Member states must ‘step up to the plate’ on unfair trading practices

Unfair trading practices (UTPs) pose “a serious threat” to farmers in the food supply chain and are “ultimately detrimental to all”, MEP Luke ‘Ming’ Flanagan has warned.

His comments come as a new set of draft rules that aim to improve the protection of farmers against UTPs were approved by the EU’s Agriculture Committee on Monday, October 1.

“Implementation will be key on this, given that this is a directive and not a regulation. The onus is very much on the member state to step up to the plate and incorporate this into national legislation,” the Midlands-North West representative stated.

He outlined that unfair trading practices are defined as practices that “deviate” from good commercial conduct and are “contrary” to good faith and fair dealing.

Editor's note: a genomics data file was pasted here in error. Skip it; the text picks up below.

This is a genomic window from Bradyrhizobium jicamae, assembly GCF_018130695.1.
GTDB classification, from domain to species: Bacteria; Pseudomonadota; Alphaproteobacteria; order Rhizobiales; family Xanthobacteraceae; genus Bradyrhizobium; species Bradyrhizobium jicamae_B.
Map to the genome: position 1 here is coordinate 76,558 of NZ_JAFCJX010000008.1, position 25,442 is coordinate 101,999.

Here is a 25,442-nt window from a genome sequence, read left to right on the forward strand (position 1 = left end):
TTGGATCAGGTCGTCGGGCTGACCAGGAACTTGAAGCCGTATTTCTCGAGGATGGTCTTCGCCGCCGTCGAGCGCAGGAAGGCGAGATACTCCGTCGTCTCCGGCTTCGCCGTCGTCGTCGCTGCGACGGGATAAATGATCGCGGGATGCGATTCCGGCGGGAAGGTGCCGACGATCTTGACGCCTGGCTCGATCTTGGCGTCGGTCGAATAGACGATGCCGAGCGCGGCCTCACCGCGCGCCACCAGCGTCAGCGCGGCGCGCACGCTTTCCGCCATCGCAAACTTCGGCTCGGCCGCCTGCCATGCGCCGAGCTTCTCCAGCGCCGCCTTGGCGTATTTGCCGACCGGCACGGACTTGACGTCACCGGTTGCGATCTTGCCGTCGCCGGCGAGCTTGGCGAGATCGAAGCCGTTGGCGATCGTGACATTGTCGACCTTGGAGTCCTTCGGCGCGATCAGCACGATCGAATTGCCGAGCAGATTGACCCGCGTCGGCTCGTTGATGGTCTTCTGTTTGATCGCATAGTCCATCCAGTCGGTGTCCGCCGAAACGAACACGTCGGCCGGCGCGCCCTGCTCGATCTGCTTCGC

It is anticipated that the EU Commission and the EU Council will reach agreement on the legal text of the UTPs directive before Christmas.

Working together

“Within this supply chain, unfair trading practices often take place to the detriment of the primary producer who is in the weakest position.

We take for granted the high-quality food we enjoy every day. However, in the background, farmers, processors and retailers must work together to ensure this continued supply.

He concluded by highlighting that the food supply chain is particularly vulnerable to unfair trading practices due to large differences in bargaining power.